MIT praises itself for the fact that 94% of doctoral students finish their studies with no debt. On the graduate level, the funding is more decentralized since all funds are managed by different departments. Roughly, graduate financial aid can be divided into three categories: fellowships, appointments as research or teaching assistants, financial assistance, and grants.
The last one is not something to rely on when applying for a graduate program. It is rather an option for already enrolled students who found themselves in difficult circumstances. The financial assistance programs include Guaranteed Transitional Support (for students who wish to change research advisors or groups), MIT Grant for Graduate Students with Children, Graduate Student Short-Term Emergency Fund, and Doctoral Long-Term Financial Hardship Funding.
To do a research or teaching assistantship is a great way to provide yourself with income while gaining experience in scholarship and instruction. You can either become a member of a research group in your department, or assist a member of a faculty in grading undergraduates’ homework, posting online materials, or doing some preparation work in the classroom. Working for MIT can be a good way to repay your tuition. Among other things, MIT has come up with a payment plan that allows you to have your amount due broken down over several installments and deducted automatically from your paycheck instead of making separate payments to MIT.
A fellowship is an award to a graduate student that covers tuition partially or fully. It may also provide a stipend. Many graduate students at MIT are supported by fellowships. One of the ways to find one is to contact the Office of Graduate Education that maintains a database of fellowships and provides advice on how to apply for them. For some MIT fellowships, you cannot even apply directly but have to be nominated by the school deans. For example, this is how it works with the Presidential Graduate Fellowship Program. It has been established for outstanding students from all over the world and includes funding the tuition and a monthly stipend.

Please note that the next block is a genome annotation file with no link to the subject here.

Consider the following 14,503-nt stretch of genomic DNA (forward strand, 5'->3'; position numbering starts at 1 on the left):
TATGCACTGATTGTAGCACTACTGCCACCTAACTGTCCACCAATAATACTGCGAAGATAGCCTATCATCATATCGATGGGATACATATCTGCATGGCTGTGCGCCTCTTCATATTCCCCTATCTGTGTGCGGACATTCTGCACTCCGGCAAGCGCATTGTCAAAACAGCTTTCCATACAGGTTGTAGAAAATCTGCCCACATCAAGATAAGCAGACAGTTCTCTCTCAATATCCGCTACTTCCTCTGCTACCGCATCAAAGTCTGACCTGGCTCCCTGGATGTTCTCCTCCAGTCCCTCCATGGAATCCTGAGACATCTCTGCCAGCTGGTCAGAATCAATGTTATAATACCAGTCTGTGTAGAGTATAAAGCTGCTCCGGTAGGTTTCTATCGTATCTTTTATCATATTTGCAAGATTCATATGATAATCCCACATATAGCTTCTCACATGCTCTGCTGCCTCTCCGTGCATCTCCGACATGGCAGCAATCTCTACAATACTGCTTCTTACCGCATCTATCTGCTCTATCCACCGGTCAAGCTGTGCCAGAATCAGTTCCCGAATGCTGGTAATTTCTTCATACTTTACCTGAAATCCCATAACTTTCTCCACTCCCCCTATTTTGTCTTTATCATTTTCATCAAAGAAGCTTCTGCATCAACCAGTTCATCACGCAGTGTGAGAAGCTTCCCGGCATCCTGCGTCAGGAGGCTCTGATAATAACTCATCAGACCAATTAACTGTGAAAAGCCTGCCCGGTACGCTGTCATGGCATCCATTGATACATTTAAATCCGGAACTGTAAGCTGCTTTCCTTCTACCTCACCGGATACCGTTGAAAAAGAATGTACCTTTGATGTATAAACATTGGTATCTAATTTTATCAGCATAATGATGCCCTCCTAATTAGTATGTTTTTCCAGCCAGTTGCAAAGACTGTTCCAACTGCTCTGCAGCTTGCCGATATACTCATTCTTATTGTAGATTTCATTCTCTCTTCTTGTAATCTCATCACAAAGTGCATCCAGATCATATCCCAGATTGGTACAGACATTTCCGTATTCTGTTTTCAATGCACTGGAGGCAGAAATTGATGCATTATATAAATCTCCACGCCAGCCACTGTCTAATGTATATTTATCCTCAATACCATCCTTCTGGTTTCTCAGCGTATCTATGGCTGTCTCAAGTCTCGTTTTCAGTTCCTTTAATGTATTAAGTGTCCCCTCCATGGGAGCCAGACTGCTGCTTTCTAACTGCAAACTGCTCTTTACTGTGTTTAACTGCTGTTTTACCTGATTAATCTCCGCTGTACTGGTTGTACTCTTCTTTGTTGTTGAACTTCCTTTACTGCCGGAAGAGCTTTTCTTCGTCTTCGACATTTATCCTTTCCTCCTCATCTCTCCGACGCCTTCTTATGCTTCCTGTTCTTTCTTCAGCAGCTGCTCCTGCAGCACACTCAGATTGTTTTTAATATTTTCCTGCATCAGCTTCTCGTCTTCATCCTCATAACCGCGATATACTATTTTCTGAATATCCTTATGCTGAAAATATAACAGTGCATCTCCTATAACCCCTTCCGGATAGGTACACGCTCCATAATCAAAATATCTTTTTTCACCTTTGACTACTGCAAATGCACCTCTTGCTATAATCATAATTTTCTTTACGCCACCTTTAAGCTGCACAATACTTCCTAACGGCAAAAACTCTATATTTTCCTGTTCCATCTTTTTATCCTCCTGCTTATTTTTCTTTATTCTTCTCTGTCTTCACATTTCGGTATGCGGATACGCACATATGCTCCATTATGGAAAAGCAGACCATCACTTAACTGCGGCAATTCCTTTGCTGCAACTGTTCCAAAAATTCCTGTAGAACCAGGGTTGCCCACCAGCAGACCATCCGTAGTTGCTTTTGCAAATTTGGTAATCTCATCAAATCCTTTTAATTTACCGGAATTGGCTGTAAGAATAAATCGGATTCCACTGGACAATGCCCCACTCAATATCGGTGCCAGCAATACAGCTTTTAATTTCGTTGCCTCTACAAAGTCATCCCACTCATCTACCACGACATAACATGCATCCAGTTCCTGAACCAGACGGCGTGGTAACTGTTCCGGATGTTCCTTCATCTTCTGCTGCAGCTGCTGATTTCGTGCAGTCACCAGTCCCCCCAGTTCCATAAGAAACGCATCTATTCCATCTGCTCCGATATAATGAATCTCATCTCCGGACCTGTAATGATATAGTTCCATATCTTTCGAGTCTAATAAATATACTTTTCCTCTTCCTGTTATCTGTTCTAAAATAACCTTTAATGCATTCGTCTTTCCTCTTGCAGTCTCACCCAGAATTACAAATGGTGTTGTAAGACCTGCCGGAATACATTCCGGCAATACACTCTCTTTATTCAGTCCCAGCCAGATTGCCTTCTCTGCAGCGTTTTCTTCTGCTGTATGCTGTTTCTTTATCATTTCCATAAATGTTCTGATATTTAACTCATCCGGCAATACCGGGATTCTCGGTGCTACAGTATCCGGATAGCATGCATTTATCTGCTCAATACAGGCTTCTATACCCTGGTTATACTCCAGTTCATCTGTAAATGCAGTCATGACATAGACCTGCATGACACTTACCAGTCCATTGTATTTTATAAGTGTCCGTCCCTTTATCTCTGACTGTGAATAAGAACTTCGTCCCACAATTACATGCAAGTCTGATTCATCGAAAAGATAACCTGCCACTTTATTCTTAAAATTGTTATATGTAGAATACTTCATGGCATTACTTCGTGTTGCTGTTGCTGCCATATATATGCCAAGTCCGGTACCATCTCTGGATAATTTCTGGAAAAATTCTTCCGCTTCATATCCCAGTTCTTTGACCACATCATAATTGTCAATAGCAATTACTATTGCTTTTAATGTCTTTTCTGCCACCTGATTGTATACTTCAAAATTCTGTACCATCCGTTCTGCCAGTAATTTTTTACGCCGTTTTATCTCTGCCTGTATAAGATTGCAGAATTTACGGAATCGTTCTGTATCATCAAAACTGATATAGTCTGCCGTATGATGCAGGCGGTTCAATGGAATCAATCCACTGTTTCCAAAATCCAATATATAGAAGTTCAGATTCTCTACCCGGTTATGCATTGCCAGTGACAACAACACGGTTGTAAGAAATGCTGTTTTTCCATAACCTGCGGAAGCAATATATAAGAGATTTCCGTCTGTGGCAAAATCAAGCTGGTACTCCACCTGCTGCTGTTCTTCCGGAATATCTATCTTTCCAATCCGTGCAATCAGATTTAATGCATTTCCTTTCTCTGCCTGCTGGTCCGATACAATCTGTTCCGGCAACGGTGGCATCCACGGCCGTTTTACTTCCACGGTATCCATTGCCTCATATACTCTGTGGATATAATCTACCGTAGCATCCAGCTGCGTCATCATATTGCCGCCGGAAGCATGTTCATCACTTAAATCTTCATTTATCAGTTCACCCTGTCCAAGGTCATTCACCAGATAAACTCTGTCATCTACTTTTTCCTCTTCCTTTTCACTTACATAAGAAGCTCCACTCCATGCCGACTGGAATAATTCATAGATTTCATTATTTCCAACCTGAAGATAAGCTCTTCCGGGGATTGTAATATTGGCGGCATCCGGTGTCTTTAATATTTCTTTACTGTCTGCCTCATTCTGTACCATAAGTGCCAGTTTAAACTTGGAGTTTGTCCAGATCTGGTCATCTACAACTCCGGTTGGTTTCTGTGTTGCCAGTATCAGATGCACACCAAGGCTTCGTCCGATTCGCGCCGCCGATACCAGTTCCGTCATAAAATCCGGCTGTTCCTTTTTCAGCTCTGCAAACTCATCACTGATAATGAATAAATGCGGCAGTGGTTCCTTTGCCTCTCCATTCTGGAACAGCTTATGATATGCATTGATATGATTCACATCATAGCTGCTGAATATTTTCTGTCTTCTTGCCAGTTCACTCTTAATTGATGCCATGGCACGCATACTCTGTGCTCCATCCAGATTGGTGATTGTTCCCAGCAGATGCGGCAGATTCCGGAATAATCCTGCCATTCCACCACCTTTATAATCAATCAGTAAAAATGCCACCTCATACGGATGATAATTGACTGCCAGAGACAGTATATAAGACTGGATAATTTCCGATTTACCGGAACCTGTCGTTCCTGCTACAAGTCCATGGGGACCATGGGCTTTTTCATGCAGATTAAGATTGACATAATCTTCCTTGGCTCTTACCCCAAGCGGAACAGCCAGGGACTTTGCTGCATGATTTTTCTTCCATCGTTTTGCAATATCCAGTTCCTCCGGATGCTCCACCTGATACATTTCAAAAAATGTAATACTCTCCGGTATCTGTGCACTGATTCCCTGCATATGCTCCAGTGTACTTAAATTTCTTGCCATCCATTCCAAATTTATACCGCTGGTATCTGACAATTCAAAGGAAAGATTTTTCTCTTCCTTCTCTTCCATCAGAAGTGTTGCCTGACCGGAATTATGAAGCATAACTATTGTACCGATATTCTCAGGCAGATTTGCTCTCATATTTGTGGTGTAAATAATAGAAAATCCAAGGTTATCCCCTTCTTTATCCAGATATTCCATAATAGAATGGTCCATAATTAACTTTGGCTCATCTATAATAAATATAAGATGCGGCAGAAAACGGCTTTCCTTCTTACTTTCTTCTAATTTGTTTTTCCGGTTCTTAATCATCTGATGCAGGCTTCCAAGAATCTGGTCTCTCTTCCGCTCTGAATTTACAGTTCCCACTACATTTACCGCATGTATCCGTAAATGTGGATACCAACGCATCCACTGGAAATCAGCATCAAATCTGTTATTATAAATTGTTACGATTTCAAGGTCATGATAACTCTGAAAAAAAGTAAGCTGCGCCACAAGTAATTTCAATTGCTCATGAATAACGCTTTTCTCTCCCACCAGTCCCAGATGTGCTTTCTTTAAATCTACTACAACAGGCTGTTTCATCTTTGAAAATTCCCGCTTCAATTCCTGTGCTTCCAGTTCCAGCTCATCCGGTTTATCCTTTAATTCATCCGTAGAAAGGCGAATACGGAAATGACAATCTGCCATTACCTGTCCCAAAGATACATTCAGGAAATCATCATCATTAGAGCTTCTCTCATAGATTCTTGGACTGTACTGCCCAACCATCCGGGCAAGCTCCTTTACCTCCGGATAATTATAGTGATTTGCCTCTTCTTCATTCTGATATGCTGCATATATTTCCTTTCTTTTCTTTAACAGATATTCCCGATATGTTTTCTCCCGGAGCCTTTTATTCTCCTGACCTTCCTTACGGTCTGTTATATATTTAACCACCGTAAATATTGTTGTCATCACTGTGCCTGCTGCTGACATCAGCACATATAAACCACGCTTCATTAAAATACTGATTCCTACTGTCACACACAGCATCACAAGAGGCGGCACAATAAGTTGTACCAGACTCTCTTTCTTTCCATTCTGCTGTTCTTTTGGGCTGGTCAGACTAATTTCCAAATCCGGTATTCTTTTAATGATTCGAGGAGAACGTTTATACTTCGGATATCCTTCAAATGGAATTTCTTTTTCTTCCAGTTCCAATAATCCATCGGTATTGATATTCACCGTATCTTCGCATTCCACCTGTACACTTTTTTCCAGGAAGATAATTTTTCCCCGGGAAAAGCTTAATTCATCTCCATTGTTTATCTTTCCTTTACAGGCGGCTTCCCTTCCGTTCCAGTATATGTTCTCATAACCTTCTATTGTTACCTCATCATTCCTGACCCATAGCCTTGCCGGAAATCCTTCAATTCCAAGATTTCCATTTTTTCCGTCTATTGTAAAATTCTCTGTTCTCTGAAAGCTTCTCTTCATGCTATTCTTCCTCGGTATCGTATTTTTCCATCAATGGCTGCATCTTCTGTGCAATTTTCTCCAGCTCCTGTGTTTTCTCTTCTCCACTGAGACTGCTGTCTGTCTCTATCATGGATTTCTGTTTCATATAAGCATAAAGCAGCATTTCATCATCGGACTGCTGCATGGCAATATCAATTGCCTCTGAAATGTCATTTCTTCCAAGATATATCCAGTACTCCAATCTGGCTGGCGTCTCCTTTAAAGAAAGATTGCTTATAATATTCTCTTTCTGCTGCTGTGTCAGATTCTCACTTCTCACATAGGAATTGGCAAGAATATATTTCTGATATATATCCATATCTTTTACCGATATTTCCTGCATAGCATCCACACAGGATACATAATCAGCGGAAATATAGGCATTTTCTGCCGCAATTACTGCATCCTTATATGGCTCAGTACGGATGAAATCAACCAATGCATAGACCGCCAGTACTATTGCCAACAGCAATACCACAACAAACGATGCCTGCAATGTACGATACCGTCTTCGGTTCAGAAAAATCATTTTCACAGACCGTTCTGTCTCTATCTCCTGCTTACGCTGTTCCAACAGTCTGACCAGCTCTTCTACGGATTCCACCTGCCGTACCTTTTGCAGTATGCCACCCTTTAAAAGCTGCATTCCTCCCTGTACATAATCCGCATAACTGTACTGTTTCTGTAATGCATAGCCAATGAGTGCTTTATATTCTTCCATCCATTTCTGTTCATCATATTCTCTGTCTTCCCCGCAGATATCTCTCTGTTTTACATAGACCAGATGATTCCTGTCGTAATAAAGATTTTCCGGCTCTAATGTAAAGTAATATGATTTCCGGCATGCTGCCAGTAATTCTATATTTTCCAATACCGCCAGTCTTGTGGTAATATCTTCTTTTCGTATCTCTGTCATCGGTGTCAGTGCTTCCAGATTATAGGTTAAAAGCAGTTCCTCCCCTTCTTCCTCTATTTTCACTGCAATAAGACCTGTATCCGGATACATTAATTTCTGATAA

Each department may nominate one student per an Office of Graduate Education (OGE) award which is from $1,500 to $3,000.
MIT has been receiving permanent funds from generous donors to sponsor OGE fellowships that cover tuition fees and provide a stipend. Some of them have special eligibility requirements, like being restricted to female applicants, citizens of certain countries, or those pursuing degrees in certain study areas. A handful of these endowed fellowships are administered by the OGE through an annual competition in March. The departmental graduate office submits nominations (both for new awards and renewal requests) on behalf of the student. Although outstanding academic and research credentials are important, the OGE is particularly interested in each applicant's community involvement at MIT (or prior institutions if an entering student).
Fellowships for graduate students are often funded by outside organizations. Some of them are administered by the OGE (for example, Dissertation Fellowship Program), while others, such as the National Institute of Health Individual Fellowships, for example, are managed by MIT’s Research and Administration Services.